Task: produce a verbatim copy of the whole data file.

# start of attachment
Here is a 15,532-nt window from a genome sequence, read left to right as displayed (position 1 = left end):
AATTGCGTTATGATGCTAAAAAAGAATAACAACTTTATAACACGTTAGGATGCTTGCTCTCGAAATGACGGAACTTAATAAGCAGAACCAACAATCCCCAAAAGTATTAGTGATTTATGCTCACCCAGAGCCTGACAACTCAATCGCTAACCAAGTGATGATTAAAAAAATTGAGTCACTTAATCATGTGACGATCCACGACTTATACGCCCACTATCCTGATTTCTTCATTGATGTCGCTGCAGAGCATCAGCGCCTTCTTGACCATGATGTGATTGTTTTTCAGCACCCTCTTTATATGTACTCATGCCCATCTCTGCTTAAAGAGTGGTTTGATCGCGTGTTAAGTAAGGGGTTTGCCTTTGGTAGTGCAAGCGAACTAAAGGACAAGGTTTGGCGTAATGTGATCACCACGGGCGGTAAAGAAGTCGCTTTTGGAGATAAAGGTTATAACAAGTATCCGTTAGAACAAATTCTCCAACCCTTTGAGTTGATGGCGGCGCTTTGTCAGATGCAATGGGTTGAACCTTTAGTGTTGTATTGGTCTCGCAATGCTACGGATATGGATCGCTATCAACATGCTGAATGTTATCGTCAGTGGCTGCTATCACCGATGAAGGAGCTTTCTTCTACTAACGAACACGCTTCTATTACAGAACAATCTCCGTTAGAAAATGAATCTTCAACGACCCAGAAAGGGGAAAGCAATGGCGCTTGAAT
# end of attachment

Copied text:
Here is a 15,532-nt window from a genome sequence, read left to right as displayed (position 1 = left end):
AATTGCGTTATGATGCTAAAAAAGAATAACAACTTTATAACACGTTAGGATGCTTGCTCTCGAAATGACGGAACTTAATAAGCAGAACCAACAATCCCCAAAAGTATTAGTGATTTATGCTCACCCAGAGCCTGACAACTCAATCGCTAACCAAGTGATGATTAAAAAAATTGAGTCACTTAATCATGTGACGATCCACGACTTATACGCCCACTATCCTGATTTCTTCATTGATGTCGCTGCAGAGCATCAGCGCCTTCTTGACCATGATGTGATTGTTTTTCAGCACCCTCTTTATATGTACTCATGCCCATCTCTGCTTAAAGAGTGGTTTGATCGCGTGTTAAGTAAGGGGTTTGCCTTTGGTAGTGCAAGCGAACTAAAGGACAAGGTTTGGCGTAATGTGATCACCACGGGCGGTAAAGAAGTCGCTTTTGGAGATAAAGGTTATAACAAGTATCCGTTAGAACAAATTCTCCAACCCTTTGAGTTGATGGCGGCGCTTTGTCAGATGCAATGGGTTGAACCTTTAGTGTTGTATTGGTCTCGCAATGCTACGGATATGGATCGCTATCAACATGCTGAATGTTATCGTCAGTGGCTGCTATCACCGATGAAGGAGCTTTCTTCTACTAACGAACACGCTTCTATTACAGAACAATCTCCGTTAGAAAATGAATCTTCAACGACCCAGAAAGGGGAAAGCAATGGCGCTTGAAT